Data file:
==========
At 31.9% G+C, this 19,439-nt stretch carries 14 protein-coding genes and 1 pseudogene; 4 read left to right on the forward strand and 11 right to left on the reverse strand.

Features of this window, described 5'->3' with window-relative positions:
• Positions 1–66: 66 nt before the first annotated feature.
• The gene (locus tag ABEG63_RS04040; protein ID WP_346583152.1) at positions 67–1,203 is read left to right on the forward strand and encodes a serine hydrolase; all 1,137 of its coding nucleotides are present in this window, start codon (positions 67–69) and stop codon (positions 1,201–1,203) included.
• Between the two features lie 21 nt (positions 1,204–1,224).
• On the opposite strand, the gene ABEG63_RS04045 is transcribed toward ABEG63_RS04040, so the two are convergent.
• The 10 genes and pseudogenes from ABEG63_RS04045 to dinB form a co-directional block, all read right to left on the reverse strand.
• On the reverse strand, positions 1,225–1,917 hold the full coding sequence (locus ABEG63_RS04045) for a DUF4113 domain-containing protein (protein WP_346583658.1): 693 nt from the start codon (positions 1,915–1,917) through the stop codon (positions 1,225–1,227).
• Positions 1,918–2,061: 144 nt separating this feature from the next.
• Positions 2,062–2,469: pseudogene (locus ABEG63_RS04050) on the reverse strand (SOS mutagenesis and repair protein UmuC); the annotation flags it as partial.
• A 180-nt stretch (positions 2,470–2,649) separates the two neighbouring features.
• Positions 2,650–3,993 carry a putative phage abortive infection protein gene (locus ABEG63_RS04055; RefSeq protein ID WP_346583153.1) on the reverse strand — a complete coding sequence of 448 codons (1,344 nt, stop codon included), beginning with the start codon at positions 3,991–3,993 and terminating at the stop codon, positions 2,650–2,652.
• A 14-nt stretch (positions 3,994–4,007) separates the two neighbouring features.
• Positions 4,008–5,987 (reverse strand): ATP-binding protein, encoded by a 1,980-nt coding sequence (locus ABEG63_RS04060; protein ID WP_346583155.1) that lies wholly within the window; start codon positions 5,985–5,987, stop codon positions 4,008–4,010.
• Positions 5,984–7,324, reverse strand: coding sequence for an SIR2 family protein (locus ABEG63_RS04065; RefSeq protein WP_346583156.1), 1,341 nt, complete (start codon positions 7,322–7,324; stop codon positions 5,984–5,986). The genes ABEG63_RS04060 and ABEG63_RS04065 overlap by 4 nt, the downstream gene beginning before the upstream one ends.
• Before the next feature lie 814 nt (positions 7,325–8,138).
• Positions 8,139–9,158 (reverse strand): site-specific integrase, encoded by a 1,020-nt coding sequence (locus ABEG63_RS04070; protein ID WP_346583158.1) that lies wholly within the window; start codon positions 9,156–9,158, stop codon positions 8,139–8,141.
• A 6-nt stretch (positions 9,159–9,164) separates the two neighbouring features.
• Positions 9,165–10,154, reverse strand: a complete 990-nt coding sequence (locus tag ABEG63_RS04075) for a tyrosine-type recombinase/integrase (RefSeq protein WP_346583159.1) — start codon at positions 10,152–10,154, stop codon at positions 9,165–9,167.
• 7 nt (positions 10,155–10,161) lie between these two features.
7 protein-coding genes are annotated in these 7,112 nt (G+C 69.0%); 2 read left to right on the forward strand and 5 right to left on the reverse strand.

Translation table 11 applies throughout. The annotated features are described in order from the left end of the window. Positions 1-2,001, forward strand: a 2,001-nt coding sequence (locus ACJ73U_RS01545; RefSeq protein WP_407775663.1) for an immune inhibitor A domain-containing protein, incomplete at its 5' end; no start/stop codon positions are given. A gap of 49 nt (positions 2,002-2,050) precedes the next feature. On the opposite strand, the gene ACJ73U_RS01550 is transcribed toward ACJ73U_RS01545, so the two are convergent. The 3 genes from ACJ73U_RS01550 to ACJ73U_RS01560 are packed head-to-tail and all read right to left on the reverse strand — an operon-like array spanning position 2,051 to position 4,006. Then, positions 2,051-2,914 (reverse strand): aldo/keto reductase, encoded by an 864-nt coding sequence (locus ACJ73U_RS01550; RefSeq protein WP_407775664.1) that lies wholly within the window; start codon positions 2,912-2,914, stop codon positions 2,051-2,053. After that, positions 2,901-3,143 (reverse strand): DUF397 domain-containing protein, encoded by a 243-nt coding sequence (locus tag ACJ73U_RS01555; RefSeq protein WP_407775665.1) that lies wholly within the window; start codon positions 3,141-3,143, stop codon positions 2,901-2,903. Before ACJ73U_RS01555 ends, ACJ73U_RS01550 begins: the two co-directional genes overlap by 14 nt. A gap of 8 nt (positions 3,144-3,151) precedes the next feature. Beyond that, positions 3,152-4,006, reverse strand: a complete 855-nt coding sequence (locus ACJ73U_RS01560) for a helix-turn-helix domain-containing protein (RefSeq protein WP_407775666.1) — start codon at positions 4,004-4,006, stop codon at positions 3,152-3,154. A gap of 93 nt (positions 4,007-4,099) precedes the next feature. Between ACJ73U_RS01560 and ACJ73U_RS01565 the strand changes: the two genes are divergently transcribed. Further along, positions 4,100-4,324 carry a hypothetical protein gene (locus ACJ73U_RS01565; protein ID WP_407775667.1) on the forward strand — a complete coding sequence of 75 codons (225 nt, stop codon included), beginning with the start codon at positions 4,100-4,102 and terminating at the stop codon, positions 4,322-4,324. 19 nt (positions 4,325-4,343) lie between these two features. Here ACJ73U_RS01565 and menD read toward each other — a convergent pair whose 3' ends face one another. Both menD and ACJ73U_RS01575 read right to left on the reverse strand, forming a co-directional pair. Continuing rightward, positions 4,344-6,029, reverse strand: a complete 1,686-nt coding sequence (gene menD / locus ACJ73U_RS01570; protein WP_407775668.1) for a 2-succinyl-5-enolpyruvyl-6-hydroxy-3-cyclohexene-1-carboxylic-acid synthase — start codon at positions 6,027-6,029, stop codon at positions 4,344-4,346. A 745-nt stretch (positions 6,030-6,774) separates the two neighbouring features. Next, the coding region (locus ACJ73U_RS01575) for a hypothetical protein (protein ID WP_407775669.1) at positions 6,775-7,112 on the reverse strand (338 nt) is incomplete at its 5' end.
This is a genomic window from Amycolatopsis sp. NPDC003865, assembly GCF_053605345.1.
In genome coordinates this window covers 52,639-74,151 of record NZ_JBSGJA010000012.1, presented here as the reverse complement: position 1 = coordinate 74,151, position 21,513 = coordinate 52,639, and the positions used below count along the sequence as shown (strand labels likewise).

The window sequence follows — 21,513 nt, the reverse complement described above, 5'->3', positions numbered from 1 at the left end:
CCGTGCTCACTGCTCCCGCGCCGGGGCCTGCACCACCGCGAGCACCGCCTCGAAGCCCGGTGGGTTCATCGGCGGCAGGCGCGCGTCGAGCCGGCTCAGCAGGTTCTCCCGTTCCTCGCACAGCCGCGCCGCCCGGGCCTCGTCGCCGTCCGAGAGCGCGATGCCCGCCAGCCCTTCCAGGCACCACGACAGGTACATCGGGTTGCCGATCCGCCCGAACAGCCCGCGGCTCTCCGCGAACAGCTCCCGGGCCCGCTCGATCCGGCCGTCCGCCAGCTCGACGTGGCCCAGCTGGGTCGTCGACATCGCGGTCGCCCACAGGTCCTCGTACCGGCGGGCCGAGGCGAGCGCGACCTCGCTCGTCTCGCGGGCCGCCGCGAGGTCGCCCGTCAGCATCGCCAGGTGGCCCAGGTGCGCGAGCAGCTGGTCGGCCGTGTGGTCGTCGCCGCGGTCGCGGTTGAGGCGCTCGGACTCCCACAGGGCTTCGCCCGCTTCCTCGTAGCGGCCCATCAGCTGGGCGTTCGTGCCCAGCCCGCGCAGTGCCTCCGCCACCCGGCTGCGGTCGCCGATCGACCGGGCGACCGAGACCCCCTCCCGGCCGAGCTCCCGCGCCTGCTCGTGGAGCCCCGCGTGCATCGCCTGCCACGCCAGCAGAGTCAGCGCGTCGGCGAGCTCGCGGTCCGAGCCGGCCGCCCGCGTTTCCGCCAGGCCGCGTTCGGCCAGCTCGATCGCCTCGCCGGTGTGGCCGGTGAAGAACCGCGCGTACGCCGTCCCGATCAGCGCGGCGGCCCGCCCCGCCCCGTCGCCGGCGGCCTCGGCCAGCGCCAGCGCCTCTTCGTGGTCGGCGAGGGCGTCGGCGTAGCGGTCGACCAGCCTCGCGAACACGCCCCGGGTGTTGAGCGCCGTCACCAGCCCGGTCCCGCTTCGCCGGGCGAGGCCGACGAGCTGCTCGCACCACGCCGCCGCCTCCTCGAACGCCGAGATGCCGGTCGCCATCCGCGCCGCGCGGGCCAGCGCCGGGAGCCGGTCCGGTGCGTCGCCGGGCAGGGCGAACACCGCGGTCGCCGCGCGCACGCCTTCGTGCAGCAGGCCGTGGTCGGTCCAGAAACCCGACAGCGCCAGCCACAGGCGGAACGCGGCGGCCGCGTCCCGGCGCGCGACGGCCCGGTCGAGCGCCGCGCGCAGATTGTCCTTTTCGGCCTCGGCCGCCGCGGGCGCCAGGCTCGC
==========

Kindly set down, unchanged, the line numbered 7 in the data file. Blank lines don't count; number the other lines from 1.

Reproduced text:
• The 10 genes and pseudogenes from ABEG63_RS04045 to dinB form a co-directional block, all read right to left on the reverse strand.